This study, therefore, assesses the impacts of the increased water levels and the flooding of Lake Nakuru and its surrounding areas on biodiversity, specifically, the phytoplankton and lesser flamingo communities, owing to climate change and climate variability. The study focused on reviewing and analysing observed climatic records from 2000 to 2014, obtained from the Kenya Meteorological Department, especially temperature, precipitation and evaporation of Lake Nakuru in order to assess how climate variability and climate change has contributed to the increased lake levels, monitoring and reviewing information on the state of past and present records of the lesser flamingo and phytoplankton communities of Lake Nakuru was undertaken, with the data sets obtained from the Kenya Wildlife Service and National Museums of Kenya database. Several methods were employed in order to determine the past and current trends of climatic parameters (temperature, precipitation and evaporation), and also for the physicochemical characteristics of Lake Nakuru (conductivity, phytoplankton, lesser flamingos and the lake depth). These included time series analysis, trend analysis and the Pearson's correlation analysis was used to correlate the changes in lake conductivity to changes in population estimates of the lesser flamingos and the phytoplankton. Data set extracted from the Coupled Model lntercomparison Project Phase 5 (CM1P5) (IPCC Fifth Assessment Report (AR5) Atlas subset) models were subjected to time series analysis method where the future climate scenarios of near surface temperature, precipitation and evaporation were plotted for the period 2017 to 2100 (projection) for RCP2.6 and RCP8.5 relative to the baseline period 1971 to 2000 in Lake Nakuru were analysed. The results were used to assess the impact of climate change on the lesser flamingos and phytoplankton abundance.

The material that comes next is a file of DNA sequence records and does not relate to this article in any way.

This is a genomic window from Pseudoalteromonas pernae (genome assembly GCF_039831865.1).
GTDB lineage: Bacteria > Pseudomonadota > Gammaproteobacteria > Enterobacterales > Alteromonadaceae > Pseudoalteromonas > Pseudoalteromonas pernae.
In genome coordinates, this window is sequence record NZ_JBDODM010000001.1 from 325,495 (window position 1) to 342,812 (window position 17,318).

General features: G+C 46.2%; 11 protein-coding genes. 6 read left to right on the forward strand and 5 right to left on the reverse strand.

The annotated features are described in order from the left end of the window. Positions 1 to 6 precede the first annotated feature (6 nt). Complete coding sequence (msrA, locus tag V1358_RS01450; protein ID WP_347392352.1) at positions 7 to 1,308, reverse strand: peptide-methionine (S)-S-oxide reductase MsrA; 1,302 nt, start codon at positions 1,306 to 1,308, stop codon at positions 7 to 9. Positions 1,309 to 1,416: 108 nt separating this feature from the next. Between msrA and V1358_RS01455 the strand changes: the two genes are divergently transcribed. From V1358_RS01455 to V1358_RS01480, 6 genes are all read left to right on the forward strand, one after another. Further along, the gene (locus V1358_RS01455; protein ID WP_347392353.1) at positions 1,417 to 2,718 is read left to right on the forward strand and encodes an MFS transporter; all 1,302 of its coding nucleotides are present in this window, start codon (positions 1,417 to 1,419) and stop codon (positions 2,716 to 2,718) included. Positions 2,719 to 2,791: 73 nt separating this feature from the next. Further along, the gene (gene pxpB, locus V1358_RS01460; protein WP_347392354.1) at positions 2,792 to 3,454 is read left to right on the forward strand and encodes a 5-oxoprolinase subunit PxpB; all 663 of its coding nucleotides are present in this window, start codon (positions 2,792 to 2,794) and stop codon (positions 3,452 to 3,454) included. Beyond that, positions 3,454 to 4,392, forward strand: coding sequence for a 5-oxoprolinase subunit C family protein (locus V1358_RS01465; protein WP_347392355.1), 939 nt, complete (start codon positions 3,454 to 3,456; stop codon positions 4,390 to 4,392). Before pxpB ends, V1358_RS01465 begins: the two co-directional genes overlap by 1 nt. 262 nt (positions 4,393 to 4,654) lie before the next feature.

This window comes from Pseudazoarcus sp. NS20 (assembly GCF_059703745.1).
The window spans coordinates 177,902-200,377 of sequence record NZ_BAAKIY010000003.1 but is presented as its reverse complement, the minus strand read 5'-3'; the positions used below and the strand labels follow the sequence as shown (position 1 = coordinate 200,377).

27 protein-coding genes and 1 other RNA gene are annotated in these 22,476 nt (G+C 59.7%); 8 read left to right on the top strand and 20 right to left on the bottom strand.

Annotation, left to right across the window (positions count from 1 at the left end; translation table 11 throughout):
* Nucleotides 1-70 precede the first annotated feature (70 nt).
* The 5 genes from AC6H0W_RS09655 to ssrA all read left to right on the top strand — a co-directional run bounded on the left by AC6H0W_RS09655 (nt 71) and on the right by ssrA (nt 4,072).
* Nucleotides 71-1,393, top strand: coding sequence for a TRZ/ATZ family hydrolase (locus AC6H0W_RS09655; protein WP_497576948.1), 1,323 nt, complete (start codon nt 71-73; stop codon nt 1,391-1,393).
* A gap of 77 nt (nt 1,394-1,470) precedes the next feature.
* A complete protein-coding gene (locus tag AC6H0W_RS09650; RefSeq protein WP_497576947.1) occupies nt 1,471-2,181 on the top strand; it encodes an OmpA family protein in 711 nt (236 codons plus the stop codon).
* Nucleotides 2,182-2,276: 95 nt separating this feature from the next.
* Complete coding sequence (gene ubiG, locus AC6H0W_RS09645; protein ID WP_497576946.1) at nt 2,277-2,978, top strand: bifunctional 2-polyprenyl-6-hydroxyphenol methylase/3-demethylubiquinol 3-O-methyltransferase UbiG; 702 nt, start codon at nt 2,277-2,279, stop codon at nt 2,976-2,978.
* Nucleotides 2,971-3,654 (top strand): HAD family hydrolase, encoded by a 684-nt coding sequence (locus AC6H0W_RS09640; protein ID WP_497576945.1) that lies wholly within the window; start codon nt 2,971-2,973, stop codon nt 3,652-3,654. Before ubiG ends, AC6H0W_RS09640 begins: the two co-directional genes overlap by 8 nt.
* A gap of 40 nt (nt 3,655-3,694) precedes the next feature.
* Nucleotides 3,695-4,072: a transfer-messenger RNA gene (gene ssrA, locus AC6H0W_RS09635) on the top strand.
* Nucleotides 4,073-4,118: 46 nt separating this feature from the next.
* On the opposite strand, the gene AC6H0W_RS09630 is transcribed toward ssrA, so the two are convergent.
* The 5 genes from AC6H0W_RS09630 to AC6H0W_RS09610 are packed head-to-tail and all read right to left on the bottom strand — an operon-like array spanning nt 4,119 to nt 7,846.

It was observed that there was an increase in the mean annual precipitation during the study period (2009 to 2014) which caused the increase in the lake's surface area from a low area of 31.8 km2 in January 2010 to a high of 54.7 km2 in Sept 2013, indicating an increase of 22.9 km2 (71.92% surface area increase). Mean conductivity of the lake also decreased leading to the loss of phytoplankton on which flamingos feed causing them to migrate. A strong positive correlation between conductivity and the lesser flamingo population was observed implying that low conductivity affects the growth of phytoplankton and since the lesser flamingos depend on the phytoplankton for their feed, this subsequently demonstrated th&t the phytoplankton density could be a significant predictor of the lesser flamingo occurrence in Lake Nakuru. There was also a strong positive correlation observed between phytoplankton and the lesser flamingo population which confirms that feed availability is a key determining factor of the lesser flamingo distribution in the lake.